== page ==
I Need to Stop Apologizing for Being Ill


I am sorry. I find myself saying this more and more frequently. And I think, “I am sorry” even more! I believe this may be similar for many with chronic illness.

 

I find myself saying, “I’m sorry I am ill” to my husband. I am seeing him becoming very stressed with the constancy of my illness and the pressure it puts on him to have to do so much. And I know he worries about me and my health. I can see him worrying about the future. This “I am sorry” is also indicative of the guilt I feel because he is now my carer. My chronic illness places such huge demands on him. This “I am sorry” is also about regret for the changes my illness has brought into our lives.

I say “I am sorry” to my doctor. I am at her surgery so often, this “I am sorry” is really about me believing I am a burden. My health issues demand lots of time from my doctor and other health professionals. This “I am sorry” is also a bit about not valuing myself, questioning whether I deserve this much attention.

I said “I am so sorry” to my niece today as I couldn’t go to her little boy’s baptism last week as I was ill. This “I am sorry” is actually about not being able to lead my life as I would wish. And it is also about letting people down.

On Friday, I said “I am sorry” to my friends. We had been sewing all morning and had shared a lovely lunch but I was exhausted and needed to ask them to go home earlier than usual so I could rest. This “I am sorry” is about my embarrassment and regret of my limitations due to my chronic illness.

Then there are the “I am sorry for myself” situations. I woke up yesterday and I was back in trouble with my breathing. I was hospitalized just three weeks ago. I found myself in tears at the prospect of having to go back to hospital. This was a projection of “worst case scenario” which didn’t eventuate. I also cried because I had no idea of why this was happening. I knew I had to have a very cautious day. I was also sad because everything was so effortful and the plans for the day had to be abandoned. I was sad. That’s what this “I am sorry” is really about. It is sadness for what life was and what life is now because of all the changes that have been imposed due to living daily with chronic illness.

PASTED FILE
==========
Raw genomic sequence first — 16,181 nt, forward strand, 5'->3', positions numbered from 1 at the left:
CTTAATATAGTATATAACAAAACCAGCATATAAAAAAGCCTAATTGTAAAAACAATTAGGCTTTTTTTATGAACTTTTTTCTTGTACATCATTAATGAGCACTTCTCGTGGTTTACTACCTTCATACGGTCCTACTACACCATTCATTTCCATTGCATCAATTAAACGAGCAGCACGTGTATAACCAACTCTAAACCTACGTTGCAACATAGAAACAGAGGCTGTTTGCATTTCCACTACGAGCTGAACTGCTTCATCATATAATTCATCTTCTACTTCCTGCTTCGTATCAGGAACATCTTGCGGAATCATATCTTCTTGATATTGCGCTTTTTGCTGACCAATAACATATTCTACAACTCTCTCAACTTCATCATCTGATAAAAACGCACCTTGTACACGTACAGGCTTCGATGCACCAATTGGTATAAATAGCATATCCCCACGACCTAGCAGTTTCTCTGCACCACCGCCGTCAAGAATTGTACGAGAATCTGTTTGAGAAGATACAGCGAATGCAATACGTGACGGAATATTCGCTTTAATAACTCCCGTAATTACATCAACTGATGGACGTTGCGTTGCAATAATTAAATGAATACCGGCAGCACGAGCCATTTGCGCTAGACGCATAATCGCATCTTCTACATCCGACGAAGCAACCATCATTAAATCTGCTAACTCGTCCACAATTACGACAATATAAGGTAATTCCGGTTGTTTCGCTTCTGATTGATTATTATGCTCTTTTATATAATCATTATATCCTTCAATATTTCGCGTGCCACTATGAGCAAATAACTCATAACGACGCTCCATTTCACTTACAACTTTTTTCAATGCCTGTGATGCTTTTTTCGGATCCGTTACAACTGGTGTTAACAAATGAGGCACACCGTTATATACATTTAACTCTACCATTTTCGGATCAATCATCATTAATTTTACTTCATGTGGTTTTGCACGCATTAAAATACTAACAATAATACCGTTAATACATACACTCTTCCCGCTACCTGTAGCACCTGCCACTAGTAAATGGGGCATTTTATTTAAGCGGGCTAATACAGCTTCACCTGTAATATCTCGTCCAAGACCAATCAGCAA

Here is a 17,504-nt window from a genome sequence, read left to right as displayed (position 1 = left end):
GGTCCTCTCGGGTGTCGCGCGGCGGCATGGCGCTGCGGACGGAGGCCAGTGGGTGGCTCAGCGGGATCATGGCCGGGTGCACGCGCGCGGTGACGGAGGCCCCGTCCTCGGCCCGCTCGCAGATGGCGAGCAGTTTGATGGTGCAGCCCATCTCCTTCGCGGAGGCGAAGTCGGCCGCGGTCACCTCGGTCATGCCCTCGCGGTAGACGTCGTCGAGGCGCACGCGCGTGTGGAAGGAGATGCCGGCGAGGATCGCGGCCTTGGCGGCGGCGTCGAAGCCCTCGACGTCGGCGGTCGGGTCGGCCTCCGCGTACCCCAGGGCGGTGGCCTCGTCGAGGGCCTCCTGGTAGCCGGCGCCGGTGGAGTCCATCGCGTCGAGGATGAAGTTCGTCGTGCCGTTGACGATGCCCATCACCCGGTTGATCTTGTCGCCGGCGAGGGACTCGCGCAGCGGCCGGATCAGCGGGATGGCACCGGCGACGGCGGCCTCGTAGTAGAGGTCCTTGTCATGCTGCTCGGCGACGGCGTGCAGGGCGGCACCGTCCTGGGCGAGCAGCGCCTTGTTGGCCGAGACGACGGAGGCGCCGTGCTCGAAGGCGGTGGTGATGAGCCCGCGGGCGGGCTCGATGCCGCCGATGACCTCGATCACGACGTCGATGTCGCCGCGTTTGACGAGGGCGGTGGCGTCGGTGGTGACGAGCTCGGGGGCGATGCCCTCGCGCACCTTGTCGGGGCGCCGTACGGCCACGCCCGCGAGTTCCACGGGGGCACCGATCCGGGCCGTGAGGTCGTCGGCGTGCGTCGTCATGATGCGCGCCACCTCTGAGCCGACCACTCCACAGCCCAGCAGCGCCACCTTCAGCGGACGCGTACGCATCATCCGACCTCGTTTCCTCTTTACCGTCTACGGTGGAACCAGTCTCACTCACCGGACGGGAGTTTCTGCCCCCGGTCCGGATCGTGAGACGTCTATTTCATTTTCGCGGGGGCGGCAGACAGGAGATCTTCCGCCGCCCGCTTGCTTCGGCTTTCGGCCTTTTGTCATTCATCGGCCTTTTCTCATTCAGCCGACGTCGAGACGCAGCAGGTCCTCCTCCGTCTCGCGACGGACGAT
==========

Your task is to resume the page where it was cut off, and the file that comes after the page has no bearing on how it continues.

Feeling sorry for myself is about the sadness of a situation over which I have so little control. There is struggling attached to chronic illness. It is relentless too. That’s what “chronic” means and what so many people just do not understand.

What is so weird about the “I am sorry” is that this yardstick is not applied to so many other things in life. Being sorry is meant to be used when I have made an error or mistake, or when I have behaved badly. It is taking responsibility for my actions. I really don’t need to apologize for being ill. I didn’t cause it. I can’t cure myself. I can’t change it either. I haven’t actually made a mistake nor have I behaved badly.

I want to work at no longer saying “I am sorry.”

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Thinkstock photo via Tilly Gops.


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